1. There is no need to resolve ambiguity in selection, since conflicting overloaded definitions are a translation-time error. (The problem of ambiguous literals and constructors is addressed in Section 3.3.4.)

  2. The selection can be done at translation time, since only types are involved.

More general selection rules can easily be imagined. For example, for an overloaded function, the result type could also be considered part of the signature. However, this leads to problems. For example, suppose f and g both have two (conflicting) overloaded definitions:

      FUNC g(x:INT) => INT;
      FUNC g(x:INT) => BOOL;
      FUNC f(x:BOOL) => BOOL;
      FUNC f(x:INT) => BOOL;

These definitions would not conflict if the result type were considered part of the signature. However, the invocation f(g(x)) does not unambiguously correspond to specific definitions of f and g. It is to avoid such problems that the result type is not included in the signature.


Generic definitions are a way of providing many definitions with a single form. Generic definitions have generic parameters; these differ from ordinary parameters in that the actuals must have values that are manifest. Furthermore, actual generic parameters are passed at translation time as compared to ordinary actual parameters, which are passed at run time. The generic provides a separate definition for every possible combination of actual generic parameters; since these parameters are manifest, the definitions can be produced at translation time.

Generic definitions can be given for each of the deferred units: procedures, functions, tasks, capsules, types, and abbreviations. Generic definitions are used when a class of definitions ranging over many types is wanted, or when a routine or task parameter is needed.


The major technical issues are the following: what is a legal generic E definition, what definitions does it produce, and when are they produced. At first consideration, it may appear that generics should simply provide a macro facility; i.e., that the names of the actuals should be substituted for the formals to obtain an instantiation of the macro; this instantiation would then be translated in the using environment.

However, careful study of a macro facility reveals some difficulties. The most serious of these is the lack of a definition environment. For example, suppose that a generic definition contains an invocation of a routine f to achieve a certain effect. with macro-like semantics it would be impossible for the definer of the generic to guarantee that the proper f will be invoked. Since the meaning of the generic definition is dependent upon the routines it invokes, it would be impossible for the definer of the generic to ensure that its intended meaning is realized. Therefore the macro approach is not acceptable; it conflicts directly with the higher level goal of modular program construction.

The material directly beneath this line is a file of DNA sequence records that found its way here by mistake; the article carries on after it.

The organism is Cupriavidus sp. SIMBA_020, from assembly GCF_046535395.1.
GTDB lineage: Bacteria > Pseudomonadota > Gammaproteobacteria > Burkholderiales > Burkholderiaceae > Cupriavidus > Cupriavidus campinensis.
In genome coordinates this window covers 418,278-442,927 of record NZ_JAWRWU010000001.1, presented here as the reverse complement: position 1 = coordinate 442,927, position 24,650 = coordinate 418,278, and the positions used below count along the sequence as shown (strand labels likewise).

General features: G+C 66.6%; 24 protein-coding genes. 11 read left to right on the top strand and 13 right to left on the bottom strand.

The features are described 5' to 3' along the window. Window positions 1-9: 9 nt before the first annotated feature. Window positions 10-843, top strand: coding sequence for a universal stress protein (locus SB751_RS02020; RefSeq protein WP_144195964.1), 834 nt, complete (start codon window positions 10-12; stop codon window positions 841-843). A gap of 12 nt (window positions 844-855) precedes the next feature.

Generics in RED have aspects of both routines and macros. Like routines, a definition environment supplies the interpretation of all non-local identifiers. Also like routines, the values of actual parameters (not the names) are passed. However, generics resemble macros in that they are instantiated at translation time to produce the actual entity that is used at run time. Instantiation can occur at translation time because all the actuals are manifest.

Meaning of a Generic Definition

A generic definition comprises a set of generic parameters, an optional NEEDS list (see Section 8.2.3), and a declaration of a deferred unit. It can be thought of as providing an instance of the deferred declaration for all possible values that the formal generic parameters can assume. For ease of exposition, we will call the deferred declaration the "body" of the generic definition.

For example, consider the generic definition


This definition provides a function declaration for r[i,f] for every integer value i in the range 1..10 and function f from FLOAT to FLOAT.

Of course, it would be inappropriate to produce all instantiations at the time the generic definition is processed by the translator, since few of those instantiations would actually be used. In fact, it would be impossible to produce all instantiations, since the translator does not know all possible functions from FLOAT to FLOAT. Instead, the instantiations are produced when they are needed.

One possibility, similar to macros, would be to require an explicit form that instantiates a generic. Such a requirement would simplify the translator's job somewhat, but it would complicate the use of generics and result in the introduction of superfluous names by requiring the user to name each different instantiation. Therefore, we do not require explicit instantiation. In fact, it is transparent to the user whether a generic or a non-generic construct is being invoked. The first time a generic is used with particular actual values, the instantiation is actually constructed. When the generic is used with those values subsequently, the instantiation can be constructed again, or the previously constructed instantiation may be used. In the latter case, the translator must keep track of previously constructed instantiations. An instantiation can be named by the identifier that names the deferred unit, together with the values of the actual generic parameters. During instantiation, the generic formal parameters are given the values of the actual parameters in the environment of the instantiation. Then the deferred unit that is the body of the generic is translated in the defining environment. It is useful for some names in the generic to be bound in the instantiating environment; the NEEDS list fulfills this purpose.